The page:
While noting the connection of organised crime gangs to the “spiralling murder rates”, Bateman and Gritten fail to provide any explanations for that increase in their activities in recent years. As reported by the Times of Israel nearly three years ago:

“In a 2020 draft report on violence in Arab society, the Prime Minister’s Office came to the same conclusion that Arab Israeli leaders and civil society organizations did: Organized crime is the most significant engine of violence in Arab cities and towns.

The phenomenon is fairly new, and partially an effect of official efforts to crack down on rampant organized crime in the Jewish community.

“In the 1980s, most organized crime was Jewish, with Arab contractors. But these Arab contractors were not particularly organized, nor were they in positions of power in the organizations,” said Mahmoud Nassar, who directed the anti-crime division within Nazareth’s City Hall for over two decades.

In the early 2000s, prime minister Ariel Sharon ordered law enforcement to crack down on crime in the country’s Jewish cities. The situation had become unbearable: Crime organizations were slaughtering one another in the streets in Netanya and Ashdod. […]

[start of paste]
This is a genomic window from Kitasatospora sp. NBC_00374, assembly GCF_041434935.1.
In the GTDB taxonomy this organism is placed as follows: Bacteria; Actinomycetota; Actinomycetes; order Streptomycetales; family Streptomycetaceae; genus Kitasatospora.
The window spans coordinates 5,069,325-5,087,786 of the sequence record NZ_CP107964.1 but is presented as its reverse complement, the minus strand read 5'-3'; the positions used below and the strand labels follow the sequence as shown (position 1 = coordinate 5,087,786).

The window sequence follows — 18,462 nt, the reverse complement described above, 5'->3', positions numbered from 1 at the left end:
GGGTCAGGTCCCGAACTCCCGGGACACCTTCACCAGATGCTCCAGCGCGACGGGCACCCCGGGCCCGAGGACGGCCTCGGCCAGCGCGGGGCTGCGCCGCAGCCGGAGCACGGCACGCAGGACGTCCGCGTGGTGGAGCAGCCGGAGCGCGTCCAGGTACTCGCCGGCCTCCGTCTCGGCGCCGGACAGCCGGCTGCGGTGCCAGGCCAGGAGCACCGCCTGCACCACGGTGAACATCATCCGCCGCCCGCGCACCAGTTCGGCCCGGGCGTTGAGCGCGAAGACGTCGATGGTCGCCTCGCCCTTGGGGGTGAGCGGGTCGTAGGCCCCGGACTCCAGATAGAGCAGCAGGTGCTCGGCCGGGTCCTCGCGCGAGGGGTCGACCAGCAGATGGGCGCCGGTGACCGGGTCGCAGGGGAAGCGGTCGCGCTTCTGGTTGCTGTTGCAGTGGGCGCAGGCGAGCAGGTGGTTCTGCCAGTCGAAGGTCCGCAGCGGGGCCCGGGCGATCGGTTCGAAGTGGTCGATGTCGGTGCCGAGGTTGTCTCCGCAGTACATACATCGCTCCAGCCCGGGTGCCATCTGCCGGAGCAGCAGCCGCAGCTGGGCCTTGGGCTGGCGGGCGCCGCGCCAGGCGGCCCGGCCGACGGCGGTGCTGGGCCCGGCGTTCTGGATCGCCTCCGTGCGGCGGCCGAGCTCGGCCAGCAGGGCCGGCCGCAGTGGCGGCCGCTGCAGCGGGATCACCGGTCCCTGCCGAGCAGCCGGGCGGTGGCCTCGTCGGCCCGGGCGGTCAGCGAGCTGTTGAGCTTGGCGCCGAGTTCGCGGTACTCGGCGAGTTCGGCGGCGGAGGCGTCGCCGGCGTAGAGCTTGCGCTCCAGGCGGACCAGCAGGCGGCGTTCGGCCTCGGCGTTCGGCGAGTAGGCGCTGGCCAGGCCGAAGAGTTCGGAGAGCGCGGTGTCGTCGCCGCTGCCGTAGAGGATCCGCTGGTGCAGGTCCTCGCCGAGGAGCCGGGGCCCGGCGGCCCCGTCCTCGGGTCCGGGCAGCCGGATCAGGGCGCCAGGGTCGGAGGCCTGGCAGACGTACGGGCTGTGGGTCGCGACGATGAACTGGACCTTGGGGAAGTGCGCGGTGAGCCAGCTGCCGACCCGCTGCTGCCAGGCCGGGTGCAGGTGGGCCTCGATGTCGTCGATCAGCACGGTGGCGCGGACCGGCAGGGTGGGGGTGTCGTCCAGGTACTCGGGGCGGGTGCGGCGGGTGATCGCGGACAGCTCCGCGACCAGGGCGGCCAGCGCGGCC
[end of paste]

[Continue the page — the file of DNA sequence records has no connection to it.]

The police, the state attorney and the Israeli Tax Authority ultimately uprooted these organizations after wide-ranging and complex investigations. […]

“Crime is like a weather system. It never vanishes. It merely travels from high-pressure to low-pressure areas. For years, there has been less pressure in Arab areas. When the state began to fight organized crime in Netanya and Ashdod and Tel Aviv, they simply moved 15 kilometers over to the Triangle,” said Amnon Be’eri-Soliziano, co-director of the Abraham Initiatives, referring to a collection of Arab cities and towns in central Israel.